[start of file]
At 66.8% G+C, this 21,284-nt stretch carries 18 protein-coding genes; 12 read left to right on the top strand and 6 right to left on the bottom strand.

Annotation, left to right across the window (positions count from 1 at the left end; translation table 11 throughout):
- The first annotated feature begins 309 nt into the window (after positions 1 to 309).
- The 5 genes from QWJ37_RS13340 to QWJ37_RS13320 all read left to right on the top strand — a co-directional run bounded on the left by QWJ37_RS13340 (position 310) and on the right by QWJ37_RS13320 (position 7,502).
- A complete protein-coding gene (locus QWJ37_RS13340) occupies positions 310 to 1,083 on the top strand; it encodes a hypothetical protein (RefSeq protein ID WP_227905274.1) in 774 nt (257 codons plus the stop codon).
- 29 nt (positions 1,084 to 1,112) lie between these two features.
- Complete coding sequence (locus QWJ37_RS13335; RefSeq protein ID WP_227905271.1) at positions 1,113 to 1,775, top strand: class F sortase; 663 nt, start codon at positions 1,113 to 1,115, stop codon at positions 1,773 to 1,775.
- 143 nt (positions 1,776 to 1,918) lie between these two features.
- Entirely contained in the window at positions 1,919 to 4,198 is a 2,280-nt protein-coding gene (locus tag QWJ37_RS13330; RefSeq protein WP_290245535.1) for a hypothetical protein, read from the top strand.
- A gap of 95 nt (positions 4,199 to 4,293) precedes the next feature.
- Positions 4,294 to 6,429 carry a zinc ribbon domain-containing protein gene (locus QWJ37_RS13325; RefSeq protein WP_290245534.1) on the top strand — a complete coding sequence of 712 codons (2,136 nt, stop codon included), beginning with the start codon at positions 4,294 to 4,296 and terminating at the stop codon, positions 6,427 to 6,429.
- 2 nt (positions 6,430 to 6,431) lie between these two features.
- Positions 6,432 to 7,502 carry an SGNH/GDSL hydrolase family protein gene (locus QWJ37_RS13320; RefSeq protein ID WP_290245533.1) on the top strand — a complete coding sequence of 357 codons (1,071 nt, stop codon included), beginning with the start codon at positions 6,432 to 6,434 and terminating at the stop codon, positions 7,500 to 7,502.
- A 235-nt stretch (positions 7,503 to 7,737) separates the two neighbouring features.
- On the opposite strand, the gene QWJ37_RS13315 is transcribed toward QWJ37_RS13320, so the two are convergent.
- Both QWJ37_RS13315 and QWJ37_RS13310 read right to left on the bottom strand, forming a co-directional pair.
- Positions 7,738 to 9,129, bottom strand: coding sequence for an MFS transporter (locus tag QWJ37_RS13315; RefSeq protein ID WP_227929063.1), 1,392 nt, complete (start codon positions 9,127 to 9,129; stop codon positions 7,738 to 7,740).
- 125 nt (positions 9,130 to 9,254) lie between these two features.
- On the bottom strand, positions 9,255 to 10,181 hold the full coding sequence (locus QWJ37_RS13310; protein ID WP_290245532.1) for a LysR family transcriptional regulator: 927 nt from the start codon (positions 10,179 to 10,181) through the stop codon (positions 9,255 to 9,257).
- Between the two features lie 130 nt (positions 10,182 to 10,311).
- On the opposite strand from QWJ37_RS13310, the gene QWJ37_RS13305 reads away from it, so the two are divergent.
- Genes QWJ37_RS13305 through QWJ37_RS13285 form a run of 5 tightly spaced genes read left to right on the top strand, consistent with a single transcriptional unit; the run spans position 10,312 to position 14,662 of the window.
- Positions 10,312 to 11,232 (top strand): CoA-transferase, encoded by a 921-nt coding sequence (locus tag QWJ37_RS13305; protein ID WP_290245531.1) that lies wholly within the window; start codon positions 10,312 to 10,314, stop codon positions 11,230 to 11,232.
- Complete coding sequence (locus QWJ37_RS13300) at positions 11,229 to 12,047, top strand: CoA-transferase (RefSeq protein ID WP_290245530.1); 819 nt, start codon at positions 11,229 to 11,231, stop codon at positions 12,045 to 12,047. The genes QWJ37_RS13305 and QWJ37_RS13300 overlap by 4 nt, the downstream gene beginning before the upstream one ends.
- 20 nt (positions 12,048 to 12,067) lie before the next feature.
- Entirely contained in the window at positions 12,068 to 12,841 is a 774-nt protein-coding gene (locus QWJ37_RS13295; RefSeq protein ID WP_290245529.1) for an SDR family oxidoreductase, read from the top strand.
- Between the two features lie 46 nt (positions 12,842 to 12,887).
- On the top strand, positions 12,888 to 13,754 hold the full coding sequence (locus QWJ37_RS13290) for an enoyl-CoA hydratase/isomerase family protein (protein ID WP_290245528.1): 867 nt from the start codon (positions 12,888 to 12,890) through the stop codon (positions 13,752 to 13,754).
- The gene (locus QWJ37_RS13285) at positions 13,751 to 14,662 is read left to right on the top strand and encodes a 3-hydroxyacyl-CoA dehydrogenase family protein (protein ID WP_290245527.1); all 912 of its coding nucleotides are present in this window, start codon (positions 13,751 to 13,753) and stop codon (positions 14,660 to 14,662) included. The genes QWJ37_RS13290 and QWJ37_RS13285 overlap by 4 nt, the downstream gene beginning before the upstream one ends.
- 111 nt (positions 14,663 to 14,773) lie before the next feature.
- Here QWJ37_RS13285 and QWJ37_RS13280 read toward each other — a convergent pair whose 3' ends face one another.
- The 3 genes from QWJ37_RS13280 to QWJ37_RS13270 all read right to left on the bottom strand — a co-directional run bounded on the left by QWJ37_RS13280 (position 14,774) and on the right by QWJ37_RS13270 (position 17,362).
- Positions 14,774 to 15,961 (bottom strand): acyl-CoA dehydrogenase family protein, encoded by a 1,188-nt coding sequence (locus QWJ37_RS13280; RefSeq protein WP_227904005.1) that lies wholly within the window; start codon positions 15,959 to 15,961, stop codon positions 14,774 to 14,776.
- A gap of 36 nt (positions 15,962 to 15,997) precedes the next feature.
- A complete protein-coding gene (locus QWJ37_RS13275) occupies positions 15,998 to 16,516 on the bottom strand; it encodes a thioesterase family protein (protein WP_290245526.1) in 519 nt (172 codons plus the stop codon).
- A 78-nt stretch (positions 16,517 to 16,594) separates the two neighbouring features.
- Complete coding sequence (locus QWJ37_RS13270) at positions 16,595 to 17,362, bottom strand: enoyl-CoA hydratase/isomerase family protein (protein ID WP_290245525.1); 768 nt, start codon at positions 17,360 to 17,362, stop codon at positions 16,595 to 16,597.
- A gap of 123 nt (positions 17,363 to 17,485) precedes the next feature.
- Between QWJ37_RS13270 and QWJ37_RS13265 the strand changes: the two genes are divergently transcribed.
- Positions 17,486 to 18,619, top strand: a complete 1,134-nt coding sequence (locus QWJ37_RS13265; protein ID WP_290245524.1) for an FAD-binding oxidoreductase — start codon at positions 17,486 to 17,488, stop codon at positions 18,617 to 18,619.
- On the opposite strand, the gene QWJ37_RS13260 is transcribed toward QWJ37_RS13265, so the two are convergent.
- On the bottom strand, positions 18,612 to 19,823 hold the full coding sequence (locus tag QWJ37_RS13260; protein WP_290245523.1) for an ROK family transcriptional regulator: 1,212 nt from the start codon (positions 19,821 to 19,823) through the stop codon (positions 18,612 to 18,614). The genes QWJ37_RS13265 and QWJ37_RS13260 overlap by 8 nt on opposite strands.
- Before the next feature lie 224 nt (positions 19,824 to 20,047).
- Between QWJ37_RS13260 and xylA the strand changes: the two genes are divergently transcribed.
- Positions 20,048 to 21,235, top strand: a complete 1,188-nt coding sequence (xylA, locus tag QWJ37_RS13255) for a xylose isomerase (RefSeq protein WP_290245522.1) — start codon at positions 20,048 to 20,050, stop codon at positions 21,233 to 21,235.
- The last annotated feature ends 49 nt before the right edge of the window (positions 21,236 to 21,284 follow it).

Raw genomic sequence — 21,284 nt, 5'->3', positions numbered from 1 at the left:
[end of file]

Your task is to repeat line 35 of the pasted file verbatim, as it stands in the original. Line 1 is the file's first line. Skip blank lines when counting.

- A complete protein-coding gene (locus QWJ37_RS13275) occupies positions 15,998 to 16,516 on the bottom strand; it encodes a thioesterase family protein (protein WP_290245526.1) in 519 nt (172 codons plus the stop codon).